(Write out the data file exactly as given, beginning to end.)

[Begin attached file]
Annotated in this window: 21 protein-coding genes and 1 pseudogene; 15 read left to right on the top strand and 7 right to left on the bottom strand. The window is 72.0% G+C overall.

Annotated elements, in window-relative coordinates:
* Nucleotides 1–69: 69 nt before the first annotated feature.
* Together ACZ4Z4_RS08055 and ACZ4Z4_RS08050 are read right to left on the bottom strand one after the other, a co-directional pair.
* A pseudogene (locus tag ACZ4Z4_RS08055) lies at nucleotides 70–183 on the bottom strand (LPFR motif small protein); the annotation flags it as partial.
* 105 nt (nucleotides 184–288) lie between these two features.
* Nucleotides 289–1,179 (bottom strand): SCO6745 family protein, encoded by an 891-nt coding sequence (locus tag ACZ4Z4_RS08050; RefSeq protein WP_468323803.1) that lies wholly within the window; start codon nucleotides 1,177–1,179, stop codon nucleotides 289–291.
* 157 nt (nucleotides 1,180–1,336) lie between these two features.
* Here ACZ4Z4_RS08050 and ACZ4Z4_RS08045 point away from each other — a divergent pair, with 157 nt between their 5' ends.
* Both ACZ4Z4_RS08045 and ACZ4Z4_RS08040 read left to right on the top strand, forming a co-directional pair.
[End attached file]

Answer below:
Annotated in this window: 21 protein-coding genes and 1 pseudogene; 15 read left to right on the top strand and 7 right to left on the bottom strand. The window is 72.0% G+C overall.

Annotated elements, in window-relative coordinates:
* Nucleotides 1–69: 69 nt before the first annotated feature.
* Together ACZ4Z4_RS08055 and ACZ4Z4_RS08050 are read right to left on the bottom strand one after the other, a co-directional pair.
* A pseudogene (locus tag ACZ4Z4_RS08055) lies at nucleotides 70–183 on the bottom strand (LPFR motif small protein); the annotation flags it as partial.
* 105 nt (nucleotides 184–288) lie between these two features.
* Nucleotides 289–1,179 (bottom strand): SCO6745 family protein, encoded by an 891-nt coding sequence (locus tag ACZ4Z4_RS08050; RefSeq protein WP_468323803.1) that lies wholly within the window; start codon nucleotides 1,177–1,179, stop codon nucleotides 289–291.
* 157 nt (nucleotides 1,180–1,336) lie between these two features.
* Here ACZ4Z4_RS08050 and ACZ4Z4_RS08045 point away from each other — a divergent pair, with 157 nt between their 5' ends.
* Both ACZ4Z4_RS08045 and ACZ4Z4_RS08040 read left to right on the top strand, forming a co-directional pair.